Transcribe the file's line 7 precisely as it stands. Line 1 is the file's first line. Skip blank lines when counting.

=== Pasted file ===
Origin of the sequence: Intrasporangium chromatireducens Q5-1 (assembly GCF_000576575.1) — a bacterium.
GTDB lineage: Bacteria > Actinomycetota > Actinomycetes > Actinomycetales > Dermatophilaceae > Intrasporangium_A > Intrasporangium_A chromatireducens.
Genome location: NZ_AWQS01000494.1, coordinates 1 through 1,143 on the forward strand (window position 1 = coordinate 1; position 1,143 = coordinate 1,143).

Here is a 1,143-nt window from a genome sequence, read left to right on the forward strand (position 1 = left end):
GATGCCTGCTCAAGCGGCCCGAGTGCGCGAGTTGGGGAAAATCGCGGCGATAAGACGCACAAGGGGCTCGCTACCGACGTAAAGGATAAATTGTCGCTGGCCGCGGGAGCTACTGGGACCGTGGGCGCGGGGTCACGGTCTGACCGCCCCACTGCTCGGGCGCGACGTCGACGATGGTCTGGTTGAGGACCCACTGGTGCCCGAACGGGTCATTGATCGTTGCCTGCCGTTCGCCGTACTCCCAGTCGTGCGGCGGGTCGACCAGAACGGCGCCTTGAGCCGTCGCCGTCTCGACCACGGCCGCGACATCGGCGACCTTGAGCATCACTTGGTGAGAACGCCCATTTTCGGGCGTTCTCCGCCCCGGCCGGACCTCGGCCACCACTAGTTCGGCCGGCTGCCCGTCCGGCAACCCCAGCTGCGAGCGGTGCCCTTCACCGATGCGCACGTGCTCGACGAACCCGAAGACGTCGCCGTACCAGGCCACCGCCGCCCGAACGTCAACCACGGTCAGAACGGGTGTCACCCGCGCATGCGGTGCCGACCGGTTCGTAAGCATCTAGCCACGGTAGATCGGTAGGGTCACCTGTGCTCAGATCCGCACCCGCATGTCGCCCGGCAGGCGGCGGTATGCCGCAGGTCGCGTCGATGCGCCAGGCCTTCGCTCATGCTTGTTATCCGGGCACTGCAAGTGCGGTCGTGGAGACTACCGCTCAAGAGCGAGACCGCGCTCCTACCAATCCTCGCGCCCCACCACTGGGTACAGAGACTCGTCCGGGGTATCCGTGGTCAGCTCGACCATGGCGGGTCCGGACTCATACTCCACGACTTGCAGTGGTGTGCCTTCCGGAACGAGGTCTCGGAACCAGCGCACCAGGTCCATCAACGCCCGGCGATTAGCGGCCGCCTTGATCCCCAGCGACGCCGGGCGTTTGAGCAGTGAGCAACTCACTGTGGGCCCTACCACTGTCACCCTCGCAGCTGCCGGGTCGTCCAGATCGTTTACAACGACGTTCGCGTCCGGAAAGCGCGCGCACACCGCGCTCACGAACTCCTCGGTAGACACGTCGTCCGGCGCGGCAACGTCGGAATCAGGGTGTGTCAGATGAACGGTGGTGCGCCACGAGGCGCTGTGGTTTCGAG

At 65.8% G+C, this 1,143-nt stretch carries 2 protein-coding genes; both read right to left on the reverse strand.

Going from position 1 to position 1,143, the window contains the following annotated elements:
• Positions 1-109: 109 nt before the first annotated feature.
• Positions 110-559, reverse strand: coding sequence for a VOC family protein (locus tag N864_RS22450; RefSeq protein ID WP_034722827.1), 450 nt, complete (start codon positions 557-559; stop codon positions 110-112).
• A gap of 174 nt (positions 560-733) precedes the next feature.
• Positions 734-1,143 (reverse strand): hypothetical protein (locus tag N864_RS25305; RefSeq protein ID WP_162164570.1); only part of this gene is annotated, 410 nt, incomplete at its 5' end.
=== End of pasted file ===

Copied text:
Going from position 1 to position 1,143, the window contains the following annotated elements: